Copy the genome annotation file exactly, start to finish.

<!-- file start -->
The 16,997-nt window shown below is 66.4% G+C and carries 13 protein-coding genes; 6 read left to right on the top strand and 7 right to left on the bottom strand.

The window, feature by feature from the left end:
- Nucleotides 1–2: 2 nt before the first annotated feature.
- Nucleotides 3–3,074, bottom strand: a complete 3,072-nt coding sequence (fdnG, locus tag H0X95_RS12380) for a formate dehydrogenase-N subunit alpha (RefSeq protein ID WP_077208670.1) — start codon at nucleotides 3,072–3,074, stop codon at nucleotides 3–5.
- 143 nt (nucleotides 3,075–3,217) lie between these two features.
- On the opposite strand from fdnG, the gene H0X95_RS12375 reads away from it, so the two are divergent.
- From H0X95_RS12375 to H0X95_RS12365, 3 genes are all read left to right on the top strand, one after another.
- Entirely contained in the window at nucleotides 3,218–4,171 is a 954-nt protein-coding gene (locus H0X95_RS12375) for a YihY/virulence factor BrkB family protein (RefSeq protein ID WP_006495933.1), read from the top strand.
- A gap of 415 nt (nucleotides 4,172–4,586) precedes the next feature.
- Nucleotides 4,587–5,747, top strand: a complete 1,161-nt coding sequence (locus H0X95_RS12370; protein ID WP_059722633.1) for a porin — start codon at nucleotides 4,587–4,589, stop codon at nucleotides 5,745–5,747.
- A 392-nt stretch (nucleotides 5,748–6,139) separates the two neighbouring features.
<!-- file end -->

The 16,997-nt window shown below is 66.4% G+C and carries 13 protein-coding genes; 6 read left to right on the top strand and 7 right to left on the bottom strand.

The window, feature by feature from the left end:
- Nucleotides 1–2: 2 nt before the first annotated feature.
- Nucleotides 3–3,074, bottom strand: a complete 3,072-nt coding sequence (fdnG, locus tag H0X95_RS12380) for a formate dehydrogenase-N subunit alpha (RefSeq protein ID WP_077208670.1) — start codon at nucleotides 3,072–3,074, stop codon at nucleotides 3–5.
- 143 nt (nucleotides 3,075–3,217) lie between these two features.
- On the opposite strand from fdnG, the gene H0X95_RS12375 reads away from it, so the two are divergent.
- From H0X95_RS12375 to H0X95_RS12365, 3 genes are all read left to right on the top strand, one after another.
- Entirely contained in the window at nucleotides 3,218–4,171 is a 954-nt protein-coding gene (locus H0X95_RS12375) for a YihY/virulence factor BrkB family protein (RefSeq protein ID WP_006495933.1), read from the top strand.
- A gap of 415 nt (nucleotides 4,172–4,586) precedes the next feature.
- Nucleotides 4,587–5,747, top strand: a complete 1,161-nt coding sequence (locus H0X95_RS12370; protein ID WP_059722633.1) for a porin — start codon at nucleotides 4,587–4,589, stop codon at nucleotides 5,745–5,747.
- A 392-nt stretch (nucleotides 5,748–6,139) separates the two neighbouring features.